The U.S. Court of Appeals for the District of Columbia Circuit has rejected the argument put forth by the Secretary of Labor that the six-month statute of limitations on an employers' failure to maintain injury and illness records extends each time the failure occurs.

The case in point, AKM LLC, d/b/a Volks Constructors v. Secretary of Labor, involved the company's failure to maintain the legally required injury and illness records for five years. The Department of Labor (DOL) argued that each time the company failed to retain the records, the six-month statute of limitations was restarted. When the Occupational Safety and Health Administration (OSHA), following this interpretation of the statute of limitations, fined AKM LLC $13,300, the company sued. As the lawsuit made its way up the legal ladder, the Appeals Court eventually threw out the DOL position, arguing:

[T]he Secretary’s interpretation incorrectly assumes that the obligation to maintain an existing record expands the scope of an otherwise discrete obligation to make that record in the first place. But the two obligations are distinct: one cannot keep what never existed; a company cannot retain a record it never created.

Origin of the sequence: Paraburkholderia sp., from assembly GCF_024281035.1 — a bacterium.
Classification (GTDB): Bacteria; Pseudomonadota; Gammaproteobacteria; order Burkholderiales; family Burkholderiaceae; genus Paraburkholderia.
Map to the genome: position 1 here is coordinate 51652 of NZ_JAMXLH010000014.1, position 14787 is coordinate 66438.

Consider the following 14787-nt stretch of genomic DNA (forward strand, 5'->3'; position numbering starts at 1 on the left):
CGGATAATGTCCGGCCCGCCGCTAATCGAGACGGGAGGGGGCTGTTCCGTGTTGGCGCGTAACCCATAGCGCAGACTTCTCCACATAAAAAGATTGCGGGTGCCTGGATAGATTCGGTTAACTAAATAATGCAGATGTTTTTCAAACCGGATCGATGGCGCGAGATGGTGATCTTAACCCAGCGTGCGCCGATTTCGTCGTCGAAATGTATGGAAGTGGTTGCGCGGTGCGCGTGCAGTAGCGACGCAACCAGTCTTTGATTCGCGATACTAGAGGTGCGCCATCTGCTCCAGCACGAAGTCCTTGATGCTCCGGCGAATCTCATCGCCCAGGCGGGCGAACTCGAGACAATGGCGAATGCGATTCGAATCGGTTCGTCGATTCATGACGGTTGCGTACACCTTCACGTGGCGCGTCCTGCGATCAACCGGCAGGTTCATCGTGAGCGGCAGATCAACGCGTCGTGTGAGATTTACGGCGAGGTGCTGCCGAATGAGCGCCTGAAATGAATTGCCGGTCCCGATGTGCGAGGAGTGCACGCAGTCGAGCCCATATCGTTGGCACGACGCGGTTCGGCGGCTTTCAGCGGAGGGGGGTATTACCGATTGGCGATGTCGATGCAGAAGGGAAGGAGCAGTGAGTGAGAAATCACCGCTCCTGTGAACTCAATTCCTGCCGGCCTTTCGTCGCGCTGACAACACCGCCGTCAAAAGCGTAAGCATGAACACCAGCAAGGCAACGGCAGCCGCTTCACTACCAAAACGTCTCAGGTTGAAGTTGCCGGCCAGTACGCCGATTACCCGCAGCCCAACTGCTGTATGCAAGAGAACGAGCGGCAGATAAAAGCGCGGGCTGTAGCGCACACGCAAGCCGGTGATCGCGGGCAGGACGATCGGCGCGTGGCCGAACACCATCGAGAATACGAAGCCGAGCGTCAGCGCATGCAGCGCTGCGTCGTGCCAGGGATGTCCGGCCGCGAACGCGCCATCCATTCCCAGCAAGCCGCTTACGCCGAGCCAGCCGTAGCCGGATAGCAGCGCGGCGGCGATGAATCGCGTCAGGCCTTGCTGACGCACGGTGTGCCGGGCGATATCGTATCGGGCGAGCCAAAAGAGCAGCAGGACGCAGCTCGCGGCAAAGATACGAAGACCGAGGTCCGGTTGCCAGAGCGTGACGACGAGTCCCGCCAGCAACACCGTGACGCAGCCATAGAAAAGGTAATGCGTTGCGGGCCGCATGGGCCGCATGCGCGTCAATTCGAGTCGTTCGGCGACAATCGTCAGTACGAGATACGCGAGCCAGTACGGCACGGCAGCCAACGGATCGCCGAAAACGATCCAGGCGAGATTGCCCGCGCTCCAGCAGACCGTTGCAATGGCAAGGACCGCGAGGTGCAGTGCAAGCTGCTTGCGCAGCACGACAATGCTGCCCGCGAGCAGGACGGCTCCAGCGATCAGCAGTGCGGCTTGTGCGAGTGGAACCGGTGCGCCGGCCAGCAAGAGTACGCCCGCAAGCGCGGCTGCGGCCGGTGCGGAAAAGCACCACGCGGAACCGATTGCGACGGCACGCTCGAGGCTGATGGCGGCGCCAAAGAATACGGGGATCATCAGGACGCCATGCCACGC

The three-judge panel emphasized that “the mere requirement to save a record cannot possibly impose a continuing affirmative duty to correct past failures to make the record in the first place.”

The court, however, agreed that other violations that were repeated on an ongoing basis, such as safety and health violations, would indeed trigger a continuance of the statute of limitations.

“OSHA may be able to toll the statute of limitations on a continuing violations theory since the dangers created by the violations persist.”